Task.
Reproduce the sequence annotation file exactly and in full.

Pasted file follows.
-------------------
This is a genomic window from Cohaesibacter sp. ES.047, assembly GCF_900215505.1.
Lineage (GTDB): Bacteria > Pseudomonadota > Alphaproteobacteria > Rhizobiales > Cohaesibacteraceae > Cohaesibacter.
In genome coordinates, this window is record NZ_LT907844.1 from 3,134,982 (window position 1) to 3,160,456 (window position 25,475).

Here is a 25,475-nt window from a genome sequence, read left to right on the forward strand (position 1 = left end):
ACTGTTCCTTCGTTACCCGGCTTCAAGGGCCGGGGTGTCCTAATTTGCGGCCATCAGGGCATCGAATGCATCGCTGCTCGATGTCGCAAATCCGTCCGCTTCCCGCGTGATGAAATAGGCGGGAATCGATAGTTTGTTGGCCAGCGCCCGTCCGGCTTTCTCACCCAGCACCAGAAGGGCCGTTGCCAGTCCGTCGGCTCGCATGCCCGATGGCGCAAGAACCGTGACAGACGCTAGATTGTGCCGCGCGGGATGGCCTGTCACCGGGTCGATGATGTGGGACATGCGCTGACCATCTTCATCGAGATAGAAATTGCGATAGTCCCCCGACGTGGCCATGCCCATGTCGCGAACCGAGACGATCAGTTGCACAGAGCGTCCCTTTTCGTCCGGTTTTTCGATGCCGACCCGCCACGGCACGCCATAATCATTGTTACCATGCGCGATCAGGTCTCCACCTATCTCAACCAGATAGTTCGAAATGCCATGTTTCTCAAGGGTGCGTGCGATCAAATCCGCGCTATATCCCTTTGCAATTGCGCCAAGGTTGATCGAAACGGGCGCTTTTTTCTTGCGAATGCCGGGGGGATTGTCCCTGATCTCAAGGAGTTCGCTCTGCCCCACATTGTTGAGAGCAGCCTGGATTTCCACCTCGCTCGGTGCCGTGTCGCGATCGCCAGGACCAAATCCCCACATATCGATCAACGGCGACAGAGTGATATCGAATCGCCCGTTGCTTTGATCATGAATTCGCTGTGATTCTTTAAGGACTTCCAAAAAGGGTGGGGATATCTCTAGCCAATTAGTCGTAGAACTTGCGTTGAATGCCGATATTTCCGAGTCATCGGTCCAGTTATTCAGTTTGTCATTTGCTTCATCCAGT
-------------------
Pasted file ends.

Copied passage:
This is a genomic window from Cohaesibacter sp. ES.047, assembly GCF_900215505.1.
Lineage (GTDB): Bacteria > Pseudomonadota > Alphaproteobacteria > Rhizobiales > Cohaesibacteraceae > Cohaesibacter.
In genome coordinates, this window is record NZ_LT907844.1 from 3,134,982 (window position 1) to 3,160,456 (window position 25,475).

Here is a 25,475-nt window from a genome sequence, read left to right on the forward strand (position 1 = left end):
ACTGTTCCTTCGTTACCCGGCTTCAAGGGCCGGGGTGTCCTAATTTGCGGCCATCAGGGCATCGAATGCATCGCTGCTCGATGTCGCAAATCCGTCCGCTTCCCGCGTGATGAAATAGGCGGGAATCGATAGTTTGTTGGCCAGCGCCCGTCCGGCTTTCTCACCCAGCACCAGAAGGGCCGTTGCCAGTCCGTCGGCTCGCATGCCCGATGGCGCAAGAACCGTGACAGACGCTAGATTGTGCCGCGCGGGATGGCCTGTCACCGGGTCGATGATGTGGGACATGCGCTGACCATCTTCATCGAGATAGAAATTGCGATAGTCCCCCGACGTGGCCATGCCCATGTCGCGAACCGAGACGATCAGTTGCACAGAGCGTCCCTTTTCGTCCGGTTTTTCGATGCCGACCCGCCACGGCACGCCATAATCATTGTTACCATGCGCGATCAGGTCTCCACCTATCTCAACCAGATAGTTCGAAATGCCATGTTTCTCAAGGGTGCGTGCGATCAAATCCGCGCTATATCCCTTTGCAATTGCGCCAAGGTTGATCGAAACGGGCGCTTTTTTCTTGCGAATGCCGGGGGGATTGTCCCTGATCTCAAGGAGTTCGCTCTGCCCCACATTGTTGAGAGCAGCCTGGATTTCCACCTCGCTCGGTGCCGTGTCGCGATCGCCAGGACCAAATCCCCACATATCGATCAACGGCGACAGAGTGATATCGAATCGCCCGTTGCTTTGATCATGAATTCGCTGTGATTCTTTAAGGACTTCCAAAAAGGGTGGGGATATCTCTAGCCAATTAGTCGTAGAACTTGCGTTGAATGCCGATATTTCCGAGTCATCGGTCCAGTTATTCAGTTTGTCATTTGCTTCATCCAGT